CEO compensation gets plenty media attention, yet seems impossible to resolve, according to a column in the Seattle Times.
Columnist Jon Talton says that even though growth in median CEO compensation has slowed, the disparity between CEO pay and employees whose wages have leveled off for a very long time remains staggering.
- In 2015, Talton notes, the average CEO at an S&P 500 company received 335 times more than the average non-supervisory worker, according to the AFL-CIO's Executive Paywatch.
Talton blamed the growing disparity on "flawed corporate governance," often because boards were star-struck by flashy chief executives. Talton also blames those same C-Suite denizens for doing whatever it took to keep labor costs down - such as "busting unions, engaging in job-killing mergers and sending work overseas" in an effort to boost the stock price and serve up short-term gains.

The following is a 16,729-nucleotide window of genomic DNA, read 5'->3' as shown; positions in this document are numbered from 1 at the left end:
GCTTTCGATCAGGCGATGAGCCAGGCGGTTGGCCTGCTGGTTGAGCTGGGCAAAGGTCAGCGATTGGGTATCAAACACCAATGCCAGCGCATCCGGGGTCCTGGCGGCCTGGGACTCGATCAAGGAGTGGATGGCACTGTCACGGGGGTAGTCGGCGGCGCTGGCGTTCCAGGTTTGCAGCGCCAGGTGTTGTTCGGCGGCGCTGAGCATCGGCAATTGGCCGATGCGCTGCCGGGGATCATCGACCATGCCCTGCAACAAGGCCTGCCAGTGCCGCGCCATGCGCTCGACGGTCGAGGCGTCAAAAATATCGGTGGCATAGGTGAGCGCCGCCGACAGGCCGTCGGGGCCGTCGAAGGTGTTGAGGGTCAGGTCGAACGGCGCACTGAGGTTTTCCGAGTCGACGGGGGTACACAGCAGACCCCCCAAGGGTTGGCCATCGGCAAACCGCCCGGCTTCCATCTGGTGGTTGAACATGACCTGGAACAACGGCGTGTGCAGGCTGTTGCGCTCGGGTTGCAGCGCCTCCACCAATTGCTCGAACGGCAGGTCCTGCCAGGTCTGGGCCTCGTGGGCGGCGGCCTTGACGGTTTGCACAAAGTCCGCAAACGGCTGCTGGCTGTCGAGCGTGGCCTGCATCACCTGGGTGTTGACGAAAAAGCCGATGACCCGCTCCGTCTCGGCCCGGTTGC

He cites reforms such as shareholder "say-on-pay" votes (non-binding) and Dodd-Frank's mandate on the CEO-to-worker compensation ratio disclosure to at least have caused companies to move some of executive compensation to more of a performance-based outcome.
Talton offers a few remedies for getting the CEO to worker ratio back to rational level, including raising taxes on high earners to pre-1981 levels (70% vs. today's 39.6%), or wipe out the corporate tax-option loophole, which gives companies a way to deduct executive pay stock options. One group estimates the cost of that loophole to be $64.6 billion since 2010.